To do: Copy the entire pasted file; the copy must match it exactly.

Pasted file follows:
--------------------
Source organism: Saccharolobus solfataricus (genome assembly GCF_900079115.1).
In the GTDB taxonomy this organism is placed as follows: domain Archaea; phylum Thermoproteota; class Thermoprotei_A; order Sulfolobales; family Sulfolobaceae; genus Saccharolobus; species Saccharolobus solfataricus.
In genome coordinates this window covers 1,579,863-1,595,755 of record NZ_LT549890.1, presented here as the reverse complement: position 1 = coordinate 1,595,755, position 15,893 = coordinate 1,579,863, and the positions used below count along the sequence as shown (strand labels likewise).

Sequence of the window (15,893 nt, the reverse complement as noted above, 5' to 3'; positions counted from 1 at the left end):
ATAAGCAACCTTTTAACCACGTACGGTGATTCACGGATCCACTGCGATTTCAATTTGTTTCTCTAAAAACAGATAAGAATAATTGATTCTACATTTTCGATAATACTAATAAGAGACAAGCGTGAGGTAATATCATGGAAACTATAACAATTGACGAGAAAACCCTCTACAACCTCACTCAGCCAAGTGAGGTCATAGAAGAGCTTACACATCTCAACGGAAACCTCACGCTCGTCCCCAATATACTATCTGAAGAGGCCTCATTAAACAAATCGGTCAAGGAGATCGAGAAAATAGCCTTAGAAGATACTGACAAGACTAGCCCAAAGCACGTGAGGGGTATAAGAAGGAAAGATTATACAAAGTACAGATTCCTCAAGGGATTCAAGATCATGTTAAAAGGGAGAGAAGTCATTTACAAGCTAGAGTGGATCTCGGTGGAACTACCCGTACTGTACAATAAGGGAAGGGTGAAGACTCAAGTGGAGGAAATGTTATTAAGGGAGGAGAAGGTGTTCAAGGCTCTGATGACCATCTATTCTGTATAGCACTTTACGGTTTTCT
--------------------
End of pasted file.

Source organism: Saccharolobus solfataricus (genome assembly GCF_900079115.1).
In the GTDB taxonomy this organism is placed as follows: domain Archaea; phylum Thermoproteota; class Thermoprotei_A; order Sulfolobales; family Sulfolobaceae; genus Saccharolobus; species Saccharolobus solfataricus.
In genome coordinates this window covers 1,579,863-1,595,755 of record NZ_LT549890.1, presented here as the reverse complement: position 1 = coordinate 1,595,755, position 15,893 = coordinate 1,579,863, and the positions used below count along the sequence as shown (strand labels likewise).

Sequence of the window (15,893 nt, the reverse complement as noted above, 5' to 3'; positions counted from 1 at the left end):
ATAAGCAACCTTTTAACCACGTACGGTGATTCACGGATCCACTGCGATTTCAATTTGTTTCTCTAAAAACAGATAAGAATAATTGATTCTACATTTTCGATAATACTAATAAGAGACAAGCGTGAGGTAATATCATGGAAACTATAACAATTGACGAGAAAACCCTCTACAACCTCACTCAGCCAAGTGAGGTCATAGAAGAGCTTACACATCTCAACGGAAACCTCACGCTCGTCCCCAATATACTATCTGAAGAGGCCTCATTAAACAAATCGGTCAAGGAGATCGAGAAAATAGCCTTAGAAGATACTGACAAGACTAGCCCAAAGCACGTGAGGGGTATAAGAAGGAAAGATTATACAAAGTACAGATTCCTCAAGGGATTCAAGATCATGTTAAAAGGGAGAGAAGTCATTTACAAGCTAGAGTGGATCTCGGTGGAACTACCCGTACTGTACAATAAGGGAAGGGTGAAGACTCAAGTGGAGGAAATGTTATTAAGGGAGGAGAAGGTGTTCAAGGCTCTGATGACCATCTATTCTGTATAGCACTTTACGGTTTTCT